This Long John Silver's Menu Item Was Once Named The 'Worst Restaurant Meal In America'

In a world of hamburgers and chicken sandwiches, Long John Silver's is a refreshing change of pace for the average fast-food connoisseur. Although this company's roots can be traced back to 1929 as a sit-down hamburger stand founded by Jerome Lederer, something strangely not discussed by the company itself, LJS has been serving up everything from fish to hush puppies since 1969. The company proudly boasts of responsibly sourcing its seafood from "real-sea places" and the commitment to bell-ringing service (and who doesn't love to ring the famous Captain's Bell at their local Long John Silver's?). Yet, it's selection of seafoods, poultry, and other assorted catches may be a cause for alarm for some.

You're forgiven if you believe that fish is healthier than your average Big Mac, and you may be right — unless said fish has been soaked in batter and deep-fried to a golden brown crunch. With selections ranging from batter-drenched fish and chicken to crumblies (those crispy little bits of fried batter that fill the bottom of every takeout box) on the menu, Long John Silver's isn't exactly the first place one thinks of when looking for a healthy seafood dish. While moderately unhealthy food at a fast-food joint isn't anything new or shocking, Long John Silver's briefly waved the flag of having the "Worst Restaurant Meal in America", an arrgh-uably honest title considering what's in it.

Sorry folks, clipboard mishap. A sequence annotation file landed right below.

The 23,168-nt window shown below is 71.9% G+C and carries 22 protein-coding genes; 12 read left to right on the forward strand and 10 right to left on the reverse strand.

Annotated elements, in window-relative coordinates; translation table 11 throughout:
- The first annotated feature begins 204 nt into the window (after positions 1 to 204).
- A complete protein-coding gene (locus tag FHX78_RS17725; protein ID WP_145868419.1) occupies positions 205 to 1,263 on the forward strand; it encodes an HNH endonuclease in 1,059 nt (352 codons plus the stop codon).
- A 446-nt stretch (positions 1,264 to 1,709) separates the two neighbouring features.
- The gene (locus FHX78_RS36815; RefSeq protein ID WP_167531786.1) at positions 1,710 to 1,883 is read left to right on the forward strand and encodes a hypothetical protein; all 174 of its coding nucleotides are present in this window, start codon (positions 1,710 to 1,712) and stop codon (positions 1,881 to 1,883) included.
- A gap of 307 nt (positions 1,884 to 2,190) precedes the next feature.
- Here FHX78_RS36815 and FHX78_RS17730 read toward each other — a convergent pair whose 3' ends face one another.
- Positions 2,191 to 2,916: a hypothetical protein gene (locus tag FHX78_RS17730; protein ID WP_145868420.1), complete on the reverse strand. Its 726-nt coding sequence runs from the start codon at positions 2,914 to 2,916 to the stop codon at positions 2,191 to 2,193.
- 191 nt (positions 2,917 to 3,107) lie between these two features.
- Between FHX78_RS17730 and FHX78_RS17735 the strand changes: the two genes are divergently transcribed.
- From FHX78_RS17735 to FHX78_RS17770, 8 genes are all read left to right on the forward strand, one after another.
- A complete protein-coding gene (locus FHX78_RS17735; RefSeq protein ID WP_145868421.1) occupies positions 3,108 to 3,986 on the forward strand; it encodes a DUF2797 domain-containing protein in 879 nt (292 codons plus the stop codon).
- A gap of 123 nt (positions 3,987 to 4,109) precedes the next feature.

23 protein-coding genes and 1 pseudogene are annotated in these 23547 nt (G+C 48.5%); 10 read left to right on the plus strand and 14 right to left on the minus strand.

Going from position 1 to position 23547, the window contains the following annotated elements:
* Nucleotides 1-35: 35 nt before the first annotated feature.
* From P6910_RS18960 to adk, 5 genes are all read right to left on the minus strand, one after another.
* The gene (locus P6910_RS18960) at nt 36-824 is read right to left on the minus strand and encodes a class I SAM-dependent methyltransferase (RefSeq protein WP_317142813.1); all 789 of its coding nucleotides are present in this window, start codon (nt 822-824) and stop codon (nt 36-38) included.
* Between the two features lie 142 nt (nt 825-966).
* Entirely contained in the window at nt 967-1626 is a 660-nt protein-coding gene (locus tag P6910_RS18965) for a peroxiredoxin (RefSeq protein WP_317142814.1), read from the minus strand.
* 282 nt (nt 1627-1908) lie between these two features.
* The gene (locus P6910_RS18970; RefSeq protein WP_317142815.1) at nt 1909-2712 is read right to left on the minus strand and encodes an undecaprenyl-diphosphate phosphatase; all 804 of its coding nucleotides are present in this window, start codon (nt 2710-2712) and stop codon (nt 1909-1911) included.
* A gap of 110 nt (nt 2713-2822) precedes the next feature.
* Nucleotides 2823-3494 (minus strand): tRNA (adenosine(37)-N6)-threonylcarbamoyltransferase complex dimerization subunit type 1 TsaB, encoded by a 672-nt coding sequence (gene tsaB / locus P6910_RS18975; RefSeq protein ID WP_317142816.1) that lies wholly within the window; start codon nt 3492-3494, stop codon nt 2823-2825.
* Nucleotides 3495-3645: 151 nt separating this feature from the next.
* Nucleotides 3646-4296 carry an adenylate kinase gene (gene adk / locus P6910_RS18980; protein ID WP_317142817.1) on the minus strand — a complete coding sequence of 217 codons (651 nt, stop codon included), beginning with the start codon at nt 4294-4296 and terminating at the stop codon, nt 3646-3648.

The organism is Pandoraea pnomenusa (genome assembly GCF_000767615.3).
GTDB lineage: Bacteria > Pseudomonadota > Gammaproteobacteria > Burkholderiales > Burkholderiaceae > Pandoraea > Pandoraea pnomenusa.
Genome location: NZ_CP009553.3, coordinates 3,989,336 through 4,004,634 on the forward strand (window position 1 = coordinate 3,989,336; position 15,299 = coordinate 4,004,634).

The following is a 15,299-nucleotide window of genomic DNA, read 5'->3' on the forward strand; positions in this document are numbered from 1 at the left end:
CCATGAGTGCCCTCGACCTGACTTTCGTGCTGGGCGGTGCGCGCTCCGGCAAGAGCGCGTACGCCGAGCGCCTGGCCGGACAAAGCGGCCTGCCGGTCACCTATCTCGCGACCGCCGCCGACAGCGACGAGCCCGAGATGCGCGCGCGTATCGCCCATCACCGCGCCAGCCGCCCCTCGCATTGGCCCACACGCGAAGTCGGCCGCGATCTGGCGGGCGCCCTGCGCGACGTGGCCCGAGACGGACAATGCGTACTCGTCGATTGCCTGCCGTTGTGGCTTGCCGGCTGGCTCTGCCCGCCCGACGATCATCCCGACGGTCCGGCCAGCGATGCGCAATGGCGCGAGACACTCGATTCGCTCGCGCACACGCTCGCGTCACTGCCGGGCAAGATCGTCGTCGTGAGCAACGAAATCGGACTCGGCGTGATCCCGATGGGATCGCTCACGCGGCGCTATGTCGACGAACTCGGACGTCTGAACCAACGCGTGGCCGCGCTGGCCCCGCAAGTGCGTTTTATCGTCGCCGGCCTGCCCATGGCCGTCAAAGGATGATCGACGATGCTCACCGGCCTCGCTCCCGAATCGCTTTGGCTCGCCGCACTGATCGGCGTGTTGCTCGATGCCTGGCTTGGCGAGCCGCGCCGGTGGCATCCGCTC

The Big Catch was a big artery-clogger

If you were expecting to read about Long John Silver's serving up some Lovecraftian creature from the deep (perhaps mistaking this for The Onion article) or people consuming raw fish and gooey batter, you'd be incorrect. The "Big Catch" platter consisted of a large haddock fillet fried in standard cornmeal batter, fried hush puppies, and a choice of batter-fried onion rings or French fries, all for the low price of $4.99. While you may think this is just your average LJS meal, it's just how much this platter will sink your heart rate like a doomed ship.

"A heart attack on a hook" were the words used by Michael F. Jacobson, executive director of the Center for Science in the Public Interest. The CSPI wasn't interested in crumblies or a good bargain, but rather they focused on the extreme amount of trans fat found in the dish alone. According to the CSPI's findings, the Big Catch weighed in at a modest 1,300 calories, but brought in up to 33 grams of trans fats and 3,700 milligrams of sodium, an amount that's 15 times the 2 grams of trans fat suggested by the American Heart Association. "Long John Silver's Big Catch meal deserves to be buried 20,000 leagues under the sea," concluded Jacobson.

In a pleasant surprise, Long John Silver's did indeed remove trans fat oils from the frying process in 2014 and banished the Big Catch back down to the depths of fast-food history.